The fundamentals of a midwife have not changed at all. They are present to deliver personal, hands-on care to mom and baby. Midwives typically practice by touch. Prenatally, they use basic hands-on techniques to monitor the baby, check fetal growth and perform pelvic exams to check the progress of dilation.
While many midwives now practice in doctor's offices and hospitals, they still try to utilize these basic practices when caring for a pregnant woman. This is not to say that a midwife could not or would not do an ultrasound to look in on baby from time to time.
An ultrasound is usually still performed, but it is limited as opposed to the number obstetricians perform. Of course, if the patient requests more than one ultrasound be performed, a midwife would most likely grant that request. The primary function of a midwife is to provide prenatal care through delivery with as little medical intervention as possible.
Some women want a natural birth experience with no drugs, fetal monitoring or medical interference such as episiotomies. Midwives provide this and also give more personalized care leading up to birth and after. Many women feel like a midwife is a sister holding their hand throughout a complicated and trying process.
This isn't to say a doctor cannot do the same, but more often than not, doctors have a very rigid and clinical view on childbirth that includes precautionary measures, such as fetal monitoring, and delivery assistance, such as epidurals, episiotomies, forceps or vacuum extraction.
There is a general stigma surrounding midwives that they are free-spirited, anti-medicine charlatans who help women give birth in bathtubs or at home. While the latter is true (they can and do travel to help with homebirths), an overwhelming number of midwife-assisted births happen in a hospital or a birthing center.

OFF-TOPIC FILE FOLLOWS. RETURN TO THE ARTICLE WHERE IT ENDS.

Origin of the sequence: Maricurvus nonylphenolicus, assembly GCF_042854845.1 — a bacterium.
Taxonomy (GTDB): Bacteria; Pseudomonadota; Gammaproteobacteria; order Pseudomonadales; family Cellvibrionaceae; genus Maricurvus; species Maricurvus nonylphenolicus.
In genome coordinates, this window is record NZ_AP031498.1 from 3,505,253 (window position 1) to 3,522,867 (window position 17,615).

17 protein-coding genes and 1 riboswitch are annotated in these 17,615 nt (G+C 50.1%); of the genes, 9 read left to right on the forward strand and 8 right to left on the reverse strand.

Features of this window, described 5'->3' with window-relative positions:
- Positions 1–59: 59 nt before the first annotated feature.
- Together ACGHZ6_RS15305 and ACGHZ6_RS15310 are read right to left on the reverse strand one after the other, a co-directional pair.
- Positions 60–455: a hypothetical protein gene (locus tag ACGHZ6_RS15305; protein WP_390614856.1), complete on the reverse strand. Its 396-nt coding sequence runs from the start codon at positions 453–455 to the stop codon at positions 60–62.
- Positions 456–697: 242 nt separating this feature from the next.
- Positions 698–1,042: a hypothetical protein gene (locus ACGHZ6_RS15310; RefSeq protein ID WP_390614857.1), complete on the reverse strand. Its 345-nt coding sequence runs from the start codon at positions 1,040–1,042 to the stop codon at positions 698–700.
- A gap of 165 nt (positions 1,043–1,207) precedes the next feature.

A birthing center is not as clinical as a hospital, yet has all the resources at hand to provide emergency intervention if necessary. Most birthing centers are set up to look and feel like homes. They center completely on strict adherence to the mother's birth plan.
Extended family involvement in labor and delivery is encouraged. Birthing centers advocate family support and participation to make the birthing process as intimate and unique as possible.
Who Can Use A Midwife?
Any woman who is considered "low risk" can utilize the services of a midwife. This usually involves women who have not had any issues in a previous pregnancy and delivery or first-time mothers who have demonstrated no medical history that would indicate complications during pregnancy and birth.
Of course, situations can and do arise that call for medical intervention during delivery. If a woman has labored too long and is not progressing, if there are signs of fetal distress, if the mother is showing signs of trouble herself, then it becomes necessary for a medical doctor to step in and perform a cesarean section.
Since these emergencies can happen with little or no warning, giving birth in a hospital or birthing center is vital. Women who opt to give birth at home run the risk of fetal or maternal death due to an inability to get to the hospital in the middle of a crisis.
Do Midwives Accept Insurance?
Most insurance companies do allow midwives to take insurance if he or she has the CSM and in some instances the CM designation. Your prenatal and birth are covered as long as you give birth in a hospital or birthing center.
Most insurance companies do not pay for home births because of the liability associated with them. If you are interested in utilizing a midwife and plan on using insurance, be sure to check your specific coverage to ensure you and your baby will be covered.
Are Midwives Only For Child Birth?
Midwives are not only available to women during pregnancy. They are also able to perform annual exams including pap smears and attend to reproductive health before and after pregnancy. They also monitor and address:
Midwives perform all the services and tests obstetricians perform, they just usually do so in a more intimate and personalized setting. Childbirth is a natural, physiological process that has remained the same since the beginning of time.
What has changed is the medical care and support available throughout the pregnancy and through birth. When deciding what kind of birth you want to have, there are many options to consider. Midwives offer a more personalized birth experience, preferring natural methods of pain relief and fetal monitoring during labor and delivery.
A woman who is expected to have a healthy and low-risk pregnancy have the option to utilize a midwife to help her through this challenging, beautiful and life-changing experience.